Hearst Assembles Digital Posse

kliavkoffHearst today named George Kliavkoff executive VP and deputy group head of its entertainment and syndication division. A familiar NewTeeVee character, Kliavkoff was chief digital officer at NBC Universal (s GE) (and for some of that the interim CEO of Hulu) until he left in November, saying his work there was done and he wanted to “start, run or invest” in an online business.

Kliavkoff told MediaMemo that he might be interested in some well-priced M&A of digital media properties in his new role.

Kliavkoff joins a newly formed team of digital veterans at Hearst, which is clearly reshuffling to better address online opportunities. Hearst CEO Frank A. Bennack, Jr. used “the critical importance of the digital transformation of all Hearst businesses” as explanation in this morning’s announcement. The entertainment and syndication division includes all of Hearst’s cable TV stakes at ESPN, Lifetime, A&E and History, as well as TV production and other departments.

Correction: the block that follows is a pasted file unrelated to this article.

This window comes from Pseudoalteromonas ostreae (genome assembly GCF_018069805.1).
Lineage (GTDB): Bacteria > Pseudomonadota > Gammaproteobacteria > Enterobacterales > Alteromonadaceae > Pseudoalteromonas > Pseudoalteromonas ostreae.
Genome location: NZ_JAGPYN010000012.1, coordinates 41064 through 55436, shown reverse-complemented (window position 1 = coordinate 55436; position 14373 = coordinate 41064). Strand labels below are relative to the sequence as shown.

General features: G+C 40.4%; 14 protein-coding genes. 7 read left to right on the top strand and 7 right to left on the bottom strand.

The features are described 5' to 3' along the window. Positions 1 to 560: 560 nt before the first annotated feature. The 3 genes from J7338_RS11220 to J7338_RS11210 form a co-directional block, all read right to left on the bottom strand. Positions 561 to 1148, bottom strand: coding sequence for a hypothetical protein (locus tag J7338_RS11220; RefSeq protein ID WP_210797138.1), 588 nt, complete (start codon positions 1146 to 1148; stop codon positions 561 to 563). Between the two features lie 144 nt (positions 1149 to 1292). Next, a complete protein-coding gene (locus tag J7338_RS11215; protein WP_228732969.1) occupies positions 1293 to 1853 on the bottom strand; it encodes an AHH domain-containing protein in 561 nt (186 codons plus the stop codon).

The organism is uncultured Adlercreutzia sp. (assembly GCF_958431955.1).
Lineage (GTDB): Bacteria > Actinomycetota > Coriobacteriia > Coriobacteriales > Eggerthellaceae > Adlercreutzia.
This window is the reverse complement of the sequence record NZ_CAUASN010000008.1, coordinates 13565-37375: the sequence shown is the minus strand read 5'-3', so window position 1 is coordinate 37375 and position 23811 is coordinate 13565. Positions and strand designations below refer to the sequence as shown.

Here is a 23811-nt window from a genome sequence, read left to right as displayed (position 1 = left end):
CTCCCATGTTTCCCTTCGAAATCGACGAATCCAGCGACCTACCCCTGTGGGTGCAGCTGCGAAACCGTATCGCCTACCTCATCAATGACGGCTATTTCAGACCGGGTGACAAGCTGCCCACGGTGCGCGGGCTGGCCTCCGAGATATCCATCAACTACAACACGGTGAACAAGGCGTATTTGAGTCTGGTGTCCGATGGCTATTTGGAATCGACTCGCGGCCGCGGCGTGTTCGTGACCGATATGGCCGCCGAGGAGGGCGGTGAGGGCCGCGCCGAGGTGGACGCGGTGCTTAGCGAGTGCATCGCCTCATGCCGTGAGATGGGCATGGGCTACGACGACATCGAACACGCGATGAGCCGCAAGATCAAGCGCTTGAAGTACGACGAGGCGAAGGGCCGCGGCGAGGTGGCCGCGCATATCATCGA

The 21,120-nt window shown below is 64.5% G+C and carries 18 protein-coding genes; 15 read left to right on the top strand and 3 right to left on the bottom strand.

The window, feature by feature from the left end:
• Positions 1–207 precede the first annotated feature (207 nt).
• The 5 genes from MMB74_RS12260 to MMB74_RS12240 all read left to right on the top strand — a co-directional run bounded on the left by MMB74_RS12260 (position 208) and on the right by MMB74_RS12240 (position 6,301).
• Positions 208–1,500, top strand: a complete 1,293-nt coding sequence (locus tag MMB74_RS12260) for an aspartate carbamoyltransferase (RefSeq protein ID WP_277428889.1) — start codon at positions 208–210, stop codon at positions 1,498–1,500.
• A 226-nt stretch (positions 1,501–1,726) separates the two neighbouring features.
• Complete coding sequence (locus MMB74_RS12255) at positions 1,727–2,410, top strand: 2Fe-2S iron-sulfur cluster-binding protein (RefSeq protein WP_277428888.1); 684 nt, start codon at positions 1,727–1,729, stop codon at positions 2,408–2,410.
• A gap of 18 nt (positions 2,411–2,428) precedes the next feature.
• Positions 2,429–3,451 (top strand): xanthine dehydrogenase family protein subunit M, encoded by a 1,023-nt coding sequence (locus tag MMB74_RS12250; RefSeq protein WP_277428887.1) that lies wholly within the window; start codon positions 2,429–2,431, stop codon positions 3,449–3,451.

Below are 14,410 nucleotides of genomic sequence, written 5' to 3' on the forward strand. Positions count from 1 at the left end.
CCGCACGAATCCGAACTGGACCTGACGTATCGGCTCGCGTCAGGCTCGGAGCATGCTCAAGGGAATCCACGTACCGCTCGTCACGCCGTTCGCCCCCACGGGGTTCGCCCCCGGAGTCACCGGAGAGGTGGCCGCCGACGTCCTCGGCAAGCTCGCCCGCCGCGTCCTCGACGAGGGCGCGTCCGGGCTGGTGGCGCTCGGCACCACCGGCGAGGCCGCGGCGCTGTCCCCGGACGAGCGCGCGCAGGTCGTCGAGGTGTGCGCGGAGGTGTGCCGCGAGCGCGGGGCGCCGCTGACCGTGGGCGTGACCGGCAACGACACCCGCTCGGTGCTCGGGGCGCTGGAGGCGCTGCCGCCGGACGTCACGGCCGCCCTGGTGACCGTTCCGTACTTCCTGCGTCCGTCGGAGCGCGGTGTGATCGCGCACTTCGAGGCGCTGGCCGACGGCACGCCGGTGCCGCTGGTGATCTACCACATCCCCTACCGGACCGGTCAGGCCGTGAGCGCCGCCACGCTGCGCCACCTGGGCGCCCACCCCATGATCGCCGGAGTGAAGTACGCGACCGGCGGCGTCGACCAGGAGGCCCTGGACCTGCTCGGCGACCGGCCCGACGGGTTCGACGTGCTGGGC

Last month, Hearst hired Neeraj Khemlani away from Yaho (s YHOO). Khemlani, as general manager for Yahoo News and Originals, was behind all those “new” Yahoo content initiatives highlighted in the New York Times today. A former 60 Minutes producer, Khemlani is now VP and special assistant to the CEO for digital media, and “responsible for promoting and coordinating digital content transformation across the Company.”

And the new boss of this Hearst entertainment and syndication group was only announced in December. Guess who it is? Another guy coming from the web world. Scott Sassa replaced the retiring Bruce L. Paisner at Hearst. Sassa’s web creds are actually less impressive than Kliavkoff and Khemlani. He was most recently at Uber, a DIY web site/scrapbook startup that shut down after investors pulled out. He also served a stint as CEO of Friendster. Before that, he was in the media biz as an entertainment exec for NBC.

These guys are certainly getting more corporate support than our local Hearst-owned paper, the San Francisco Chronicle, but that doesn’t mean it’ll be easy to teach this old media co new tricks.